#### Operands: ¶

OperandDescription
lhssignless-integer-like
rhssignless-integer-like

#### Results: ¶

ResultDescription
resultany type

### std.prefetch (PrefetchOp) ¶

prefetch operation

The “prefetch” op prefetches data from a memref location described with subscript indices similar to std.load, and with three attributes: a read/write specifier, a locality hint, and a cache type specifier as shown below:

prefetch %0[%i, %j], read, locality<3>, data : memref<400x400xi32>


The read/write specifier is either ‘read’ or ‘write’, the locality hint ranges from locality<0> (no locality) to locality<3> (extremely local keep in cache). The cache type specifier is either ‘data’ or ‘instr’ and specifies whether the prefetch is performed on data cache or on instruction cache.

#### Attributes: ¶

AttributeMLIR TypeDescription
isWrite::mlir::BoolAttrbool attribute
localityHint::mlir::IntegerAttr32-bit signless integer attribute whose minimum value is 0 whose maximum value is 3
isDataCache::mlir::BoolAttrbool attribute

#### Operands: ¶

OperandDescription
memrefmemref of any type values
indicesindex

### std.rank (RankOp) ¶

rank operation

Syntax:

operation ::= std.rank $memrefOrTensor attr-dict : type($memrefOrTensor)


The rank operation takes a memref/tensor operand and returns its rank.

Example:

%1 = rank %arg0 : tensor<*xf32>
%2 = rank %arg1 : memref<*xf32>


#### Operands: ¶

OperandDescription
memrefOrTensorany tensor or memref type

#### Results: ¶

ResultDescription
«unnamed»index

### std.remf (RemFOp) ¶

floating point division remainder operation

#### Operands: ¶

OperandDescription
lhsfloating-point-like
rhsfloating-point-like

#### Results: ¶

ResultDescription
resultany type

### std.return (ReturnOp) ¶

return operation

Syntax:

operation ::= std.return attr-dict ($operands^ : type($operands))?


The return operation represents a return operation within a function. The operation takes variable number of operands and produces no results. The operand number and types must match the signature of the function that contains the operation.

Example:

func @foo() : (i32, f8) {
...
return %0, %1 : i32, f8
}


#### Operands: ¶

OperandDescription
operandsany type

### std.sitofp (SIToFPOp) ¶

cast from integer type to floating-point

Cast from a value interpreted as signed or vector of signed integers to the corresponding floating-point scalar or vector value. If the value cannot be exactly represented, it is rounded using the default rounding mode. Scalars and vector types are currently supported.

#### Operands: ¶

OperandDescription
inany type

#### Results: ¶

ResultDescription
«unnamed»any type

### std.select (SelectOp) ¶

select operation

The select operation chooses one value based on a binary condition supplied as its first operand. If the value of the first operand is 1, the second operand is chosen, otherwise the third operand is chosen. The second and the third operand must have the same type.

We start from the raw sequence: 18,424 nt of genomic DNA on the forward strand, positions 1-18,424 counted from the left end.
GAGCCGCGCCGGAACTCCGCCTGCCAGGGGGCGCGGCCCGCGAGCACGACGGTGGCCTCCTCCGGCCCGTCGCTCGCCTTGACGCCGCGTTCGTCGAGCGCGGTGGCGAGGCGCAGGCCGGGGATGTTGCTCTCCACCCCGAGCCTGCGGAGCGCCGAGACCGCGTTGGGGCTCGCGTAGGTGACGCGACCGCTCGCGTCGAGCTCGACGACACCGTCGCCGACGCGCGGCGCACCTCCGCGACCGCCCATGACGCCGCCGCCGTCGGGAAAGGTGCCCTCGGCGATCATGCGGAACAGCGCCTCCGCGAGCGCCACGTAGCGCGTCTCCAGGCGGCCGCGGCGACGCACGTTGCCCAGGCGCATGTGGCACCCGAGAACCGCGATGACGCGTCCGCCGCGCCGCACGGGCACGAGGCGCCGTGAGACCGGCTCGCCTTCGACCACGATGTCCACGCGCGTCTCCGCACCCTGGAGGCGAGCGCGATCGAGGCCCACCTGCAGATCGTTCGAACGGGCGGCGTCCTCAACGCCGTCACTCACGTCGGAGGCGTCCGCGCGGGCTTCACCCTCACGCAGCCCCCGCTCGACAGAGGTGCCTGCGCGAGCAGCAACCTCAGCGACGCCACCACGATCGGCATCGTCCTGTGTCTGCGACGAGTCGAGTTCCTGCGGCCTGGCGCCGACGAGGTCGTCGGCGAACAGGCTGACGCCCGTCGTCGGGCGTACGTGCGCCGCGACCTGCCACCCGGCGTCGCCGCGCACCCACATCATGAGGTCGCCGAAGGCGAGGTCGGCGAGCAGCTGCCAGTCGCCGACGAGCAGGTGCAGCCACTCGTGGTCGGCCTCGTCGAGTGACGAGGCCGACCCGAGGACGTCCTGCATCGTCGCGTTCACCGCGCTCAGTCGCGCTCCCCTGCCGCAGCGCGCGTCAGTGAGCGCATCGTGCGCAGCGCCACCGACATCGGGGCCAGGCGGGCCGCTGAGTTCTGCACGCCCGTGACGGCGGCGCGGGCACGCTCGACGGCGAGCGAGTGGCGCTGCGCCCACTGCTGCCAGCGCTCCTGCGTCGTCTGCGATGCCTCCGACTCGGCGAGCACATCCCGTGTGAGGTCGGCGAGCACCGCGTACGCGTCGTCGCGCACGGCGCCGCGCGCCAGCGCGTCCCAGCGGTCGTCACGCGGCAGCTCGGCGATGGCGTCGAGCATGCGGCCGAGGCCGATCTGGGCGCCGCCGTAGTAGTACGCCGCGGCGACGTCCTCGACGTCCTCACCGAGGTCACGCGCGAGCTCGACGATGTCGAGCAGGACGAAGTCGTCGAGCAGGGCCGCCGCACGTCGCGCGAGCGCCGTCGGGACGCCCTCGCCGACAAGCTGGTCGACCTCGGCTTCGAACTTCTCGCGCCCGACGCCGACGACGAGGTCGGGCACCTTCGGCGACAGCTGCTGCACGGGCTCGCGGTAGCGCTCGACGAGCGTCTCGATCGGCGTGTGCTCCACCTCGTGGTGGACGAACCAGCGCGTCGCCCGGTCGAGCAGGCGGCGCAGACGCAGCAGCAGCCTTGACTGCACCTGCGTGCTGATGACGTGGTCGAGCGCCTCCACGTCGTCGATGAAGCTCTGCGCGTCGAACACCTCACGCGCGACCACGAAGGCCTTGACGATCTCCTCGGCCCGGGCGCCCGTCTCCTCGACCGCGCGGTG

The operation applies to vectors and tensors elementwise given the shape of all operands is identical. The choice is made for each element individually based on the value at the same position as the element in the condition operand. If an i1 is provided as the condition, the entire vector or tensor is chosen.

The select operation combined with cmpi can be used to implement min and max with signed or unsigned comparison semantics.

Example:

// Custom form of scalar selection.
%x = select %cond, %true, %false : i32

// Generic form of the same operation.
%x = "std.select"(%cond, %true, %false) : (i1, i32, i32) -> i32

// Element-wise vector selection.
%vx = std.select %vcond, %vtrue, %vfalse : vector<42xi1>, vector<42xf32>

// Full vector selection.
%vx = std.select %cond, %vtrue, %vfalse : vector<42xf32>


#### Operands: ¶

OperandDescription
conditionbool-like
true_valueany type
false_valueany type

#### Results: ¶

ResultDescription
resultany type

### std.shift_left (ShiftLeftOp) ¶

integer left-shift

The shift_left operation shifts an integer value to the left by a variable amount. The low order bits are filled with zeros.

Example:

%1 = constant 5 : i8                       // %1 is 0b00000101
%2 = constant 3 : i8
%3 = shift_left %1, %2 : (i8, i8) -> i8    // %3 is 0b00101000


#### Operands: ¶

OperandDescription
lhssignless-integer-like
rhssignless-integer-like

#### Results: ¶

ResultDescription
resultany type

### std.sexti (SignExtendIOp) ¶

integer sign extension operation

The integer sign extension operation takes an integer input of width M and an integer destination type of width N. The destination bit-width must be larger than the input bit-width (N > M). The top-most (N - M) bits of the output are filled with copies of the most-significant bit of the input.

Example:

%1 = constant 5 : i3            // %1 is 0b101
%2 = sexti %1 : i3 to i6        // %2 is 0b111101
%3 = constant 2 : i3            // %3 is 0b010
%4 = sexti %3 : i3 to i6        // %4 is 0b000010